“Monkey Bird” or Pterodactyl in Washington

In this case, in the state of Washington, “monkey bird” does not refer to an eagle that eats monkeys; it refers to a nocturnal flying predator, without feathers, that some cryptozoologists would suspect is a modern living pterosaur.

Names for Strange Flying Creatures

Pterodactyl, Dinosaur bird, Flying creature, Monkey bird, Flying dinosaur—none of those labels is technically correct, if the idea is “pterosaur.” But the correct name is hard to spell.

Monkey Bird near Tacoma, Washington

We live in the pacific northwest (near Tacoma, WA) on many acres of mostly tree covered land with a creek. We have seen and heard a strange nocturnal, batlike creature. This thing is huge, light grey, skin with no fur, feathers or scales . . .

It makes a sound like a jungle monkey or bird, thus we refer to it as the monkey bird . . . There were two of them together and they seemed fearless of me when they swooped down at me more than once and returned way up to the top of the highest trees. I couldn’t get a look at the faces or eyes, mainly the huge grey bat wings approximately 4′ span.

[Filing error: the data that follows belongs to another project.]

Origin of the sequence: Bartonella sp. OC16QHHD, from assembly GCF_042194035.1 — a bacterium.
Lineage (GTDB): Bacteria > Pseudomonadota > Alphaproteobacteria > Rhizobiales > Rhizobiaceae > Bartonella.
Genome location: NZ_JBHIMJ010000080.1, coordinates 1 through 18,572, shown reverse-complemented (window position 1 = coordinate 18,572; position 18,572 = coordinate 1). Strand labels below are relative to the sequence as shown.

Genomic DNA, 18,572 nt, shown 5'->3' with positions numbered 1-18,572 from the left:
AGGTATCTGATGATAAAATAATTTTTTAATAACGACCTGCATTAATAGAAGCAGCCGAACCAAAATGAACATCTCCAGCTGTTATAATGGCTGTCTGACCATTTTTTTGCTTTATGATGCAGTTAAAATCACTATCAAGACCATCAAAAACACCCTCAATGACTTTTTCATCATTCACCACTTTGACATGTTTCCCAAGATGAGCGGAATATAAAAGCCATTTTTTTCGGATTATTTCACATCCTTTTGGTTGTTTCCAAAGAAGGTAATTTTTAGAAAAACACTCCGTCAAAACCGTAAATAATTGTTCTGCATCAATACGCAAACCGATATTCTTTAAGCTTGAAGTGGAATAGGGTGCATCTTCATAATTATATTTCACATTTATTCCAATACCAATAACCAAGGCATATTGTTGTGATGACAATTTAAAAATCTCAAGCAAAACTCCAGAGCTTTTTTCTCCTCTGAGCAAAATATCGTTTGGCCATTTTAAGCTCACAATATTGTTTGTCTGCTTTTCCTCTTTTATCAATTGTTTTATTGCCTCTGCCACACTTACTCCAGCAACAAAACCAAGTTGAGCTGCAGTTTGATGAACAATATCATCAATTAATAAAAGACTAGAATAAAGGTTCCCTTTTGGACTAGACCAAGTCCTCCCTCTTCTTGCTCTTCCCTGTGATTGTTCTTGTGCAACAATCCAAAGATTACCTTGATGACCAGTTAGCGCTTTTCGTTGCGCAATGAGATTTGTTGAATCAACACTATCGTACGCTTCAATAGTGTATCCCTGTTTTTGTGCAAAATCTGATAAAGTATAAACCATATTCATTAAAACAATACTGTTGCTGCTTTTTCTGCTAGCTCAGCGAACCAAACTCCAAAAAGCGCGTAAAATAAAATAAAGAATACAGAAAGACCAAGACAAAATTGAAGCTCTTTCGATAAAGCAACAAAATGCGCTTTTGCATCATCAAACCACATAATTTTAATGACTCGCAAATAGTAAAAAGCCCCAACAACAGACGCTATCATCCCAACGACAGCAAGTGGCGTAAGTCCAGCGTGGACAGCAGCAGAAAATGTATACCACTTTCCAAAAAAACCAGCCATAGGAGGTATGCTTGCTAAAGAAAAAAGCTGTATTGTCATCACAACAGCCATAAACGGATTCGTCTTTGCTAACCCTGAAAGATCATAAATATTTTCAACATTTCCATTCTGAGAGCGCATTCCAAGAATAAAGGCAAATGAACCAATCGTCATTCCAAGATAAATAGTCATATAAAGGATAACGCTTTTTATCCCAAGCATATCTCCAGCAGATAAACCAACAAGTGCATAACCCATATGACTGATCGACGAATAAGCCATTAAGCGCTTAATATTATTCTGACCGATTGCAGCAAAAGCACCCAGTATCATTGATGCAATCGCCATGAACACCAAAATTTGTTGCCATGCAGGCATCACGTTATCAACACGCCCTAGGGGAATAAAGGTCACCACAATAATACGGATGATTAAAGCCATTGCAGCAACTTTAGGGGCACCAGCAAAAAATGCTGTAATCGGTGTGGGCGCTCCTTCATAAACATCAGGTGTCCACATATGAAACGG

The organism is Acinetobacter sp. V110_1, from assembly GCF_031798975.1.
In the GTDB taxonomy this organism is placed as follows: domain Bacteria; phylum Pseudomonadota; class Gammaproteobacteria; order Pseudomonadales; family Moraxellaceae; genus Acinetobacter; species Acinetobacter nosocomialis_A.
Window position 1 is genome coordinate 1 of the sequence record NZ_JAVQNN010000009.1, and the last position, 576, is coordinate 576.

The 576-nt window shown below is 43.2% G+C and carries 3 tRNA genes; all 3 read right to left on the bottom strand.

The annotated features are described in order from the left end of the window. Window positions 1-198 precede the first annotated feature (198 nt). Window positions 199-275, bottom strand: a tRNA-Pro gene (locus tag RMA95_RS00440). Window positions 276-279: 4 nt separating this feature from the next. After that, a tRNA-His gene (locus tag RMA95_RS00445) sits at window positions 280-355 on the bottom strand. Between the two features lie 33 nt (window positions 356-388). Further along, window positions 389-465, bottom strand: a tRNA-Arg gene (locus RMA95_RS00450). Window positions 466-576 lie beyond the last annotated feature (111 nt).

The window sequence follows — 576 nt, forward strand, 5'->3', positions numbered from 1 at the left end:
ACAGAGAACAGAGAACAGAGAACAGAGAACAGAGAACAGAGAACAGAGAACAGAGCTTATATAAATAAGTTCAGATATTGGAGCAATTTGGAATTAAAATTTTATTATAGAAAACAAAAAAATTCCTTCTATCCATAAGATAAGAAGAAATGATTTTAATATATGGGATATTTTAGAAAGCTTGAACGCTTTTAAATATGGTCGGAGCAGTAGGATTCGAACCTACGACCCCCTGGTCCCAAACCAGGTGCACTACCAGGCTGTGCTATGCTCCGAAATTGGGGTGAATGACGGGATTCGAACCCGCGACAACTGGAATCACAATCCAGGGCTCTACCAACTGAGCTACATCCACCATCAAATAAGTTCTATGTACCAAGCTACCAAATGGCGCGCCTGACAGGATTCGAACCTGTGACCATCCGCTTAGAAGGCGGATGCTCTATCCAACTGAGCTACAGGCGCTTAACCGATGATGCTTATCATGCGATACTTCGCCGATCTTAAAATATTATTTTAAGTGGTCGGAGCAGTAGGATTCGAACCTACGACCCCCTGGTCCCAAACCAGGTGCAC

In another eyewitness sighting report in the state of Washington, a biology professor observed strange flying lights over the Yakima River, lights that he believes may be from an unclassified flying predator that may be hunting Night Hawks and possibly also bats. Some cryptozoologists believe bioluminescent pterosaurs are responsible.

Flying Dinosaur and the Yakima River

A biologist (Professor Peter Beach) observed strange flying creatures over the Yakima River in Washington state, in recent years. Why are the creatures strange? They are bioluminescent.

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  1. […] Monkey Bird or Pterodactyl (Near Tacoma, WA) on many acres of mostly tree covered land . . . We have seen and heard a strange nocturnal, bat-like creature. This thing is huge, light grey, skin with no fur, feathers or scales . . . There were two of them together and they seemed fearless of me when they swooped down at me more than once and returned way up to the top of the highest trees. […]

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